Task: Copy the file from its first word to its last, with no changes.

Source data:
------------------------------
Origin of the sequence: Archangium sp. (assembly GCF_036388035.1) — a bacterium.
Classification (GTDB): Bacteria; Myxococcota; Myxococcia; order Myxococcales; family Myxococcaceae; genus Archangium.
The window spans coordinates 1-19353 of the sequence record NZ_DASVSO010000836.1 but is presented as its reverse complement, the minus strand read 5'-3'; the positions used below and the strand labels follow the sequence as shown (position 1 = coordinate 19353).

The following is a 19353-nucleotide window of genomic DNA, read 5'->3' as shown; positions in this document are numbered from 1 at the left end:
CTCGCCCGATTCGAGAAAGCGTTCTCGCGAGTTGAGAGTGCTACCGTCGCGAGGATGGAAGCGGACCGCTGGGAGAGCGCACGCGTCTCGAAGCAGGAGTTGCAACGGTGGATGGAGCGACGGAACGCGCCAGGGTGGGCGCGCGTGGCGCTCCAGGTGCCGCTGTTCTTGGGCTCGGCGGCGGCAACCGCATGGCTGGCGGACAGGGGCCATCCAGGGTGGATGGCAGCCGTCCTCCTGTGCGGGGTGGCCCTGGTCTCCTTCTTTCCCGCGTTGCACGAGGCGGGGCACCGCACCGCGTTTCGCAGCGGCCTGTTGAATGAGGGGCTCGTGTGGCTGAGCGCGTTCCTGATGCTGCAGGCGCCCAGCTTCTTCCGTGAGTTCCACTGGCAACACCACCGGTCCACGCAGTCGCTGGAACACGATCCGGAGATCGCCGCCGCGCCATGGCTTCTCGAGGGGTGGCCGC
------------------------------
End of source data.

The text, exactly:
Origin of the sequence: Archangium sp. (assembly GCF_036388035.1) — a bacterium.
Classification (GTDB): Bacteria; Myxococcota; Myxococcia; order Myxococcales; family Myxococcaceae; genus Archangium.
The window spans coordinates 1-19353 of the sequence record NZ_DASVSO010000836.1 but is presented as its reverse complement, the minus strand read 5'-3'; the positions used below and the strand labels follow the sequence as shown (position 1 = coordinate 19353).

The following is a 19353-nucleotide window of genomic DNA, read 5'->3' as shown; positions in this document are numbered from 1 at the left end:
CTCGCCCGATTCGAGAAAGCGTTCTCGCGAGTTGAGAGTGCTACCGTCGCGAGGATGGAAGCGGACCGCTGGGAGAGCGCACGCGTCTCGAAGCAGGAGTTGCAACGGTGGATGGAGCGACGGAACGCGCCAGGGTGGGCGCGCGTGGCGCTCCAGGTGCCGCTGTTCTTGGGCTCGGCGGCGGCAACCGCATGGCTGGCGGACAGGGGCCATCCAGGGTGGATGGCAGCCGTCCTCCTGTGCGGGGTGGCCCTGGTCTCCTTCTTTCCCGCGTTGCACGAGGCGGGGCACCGCACCGCGTTTCGCAGCGGCCTGTTGAATGAGGGGCTCGTGTGGCTGAGCGCGTTCCTGATGCTGCAGGCGCCCAGCTTCTTCCGTGAGTTCCACTGGCAACACCACCGGTCCACGCAGTCGCTGGAACACGATCCGGAGATCGCCGCCGCGCCATGGCTTCTCGAGGGGTGGCCGC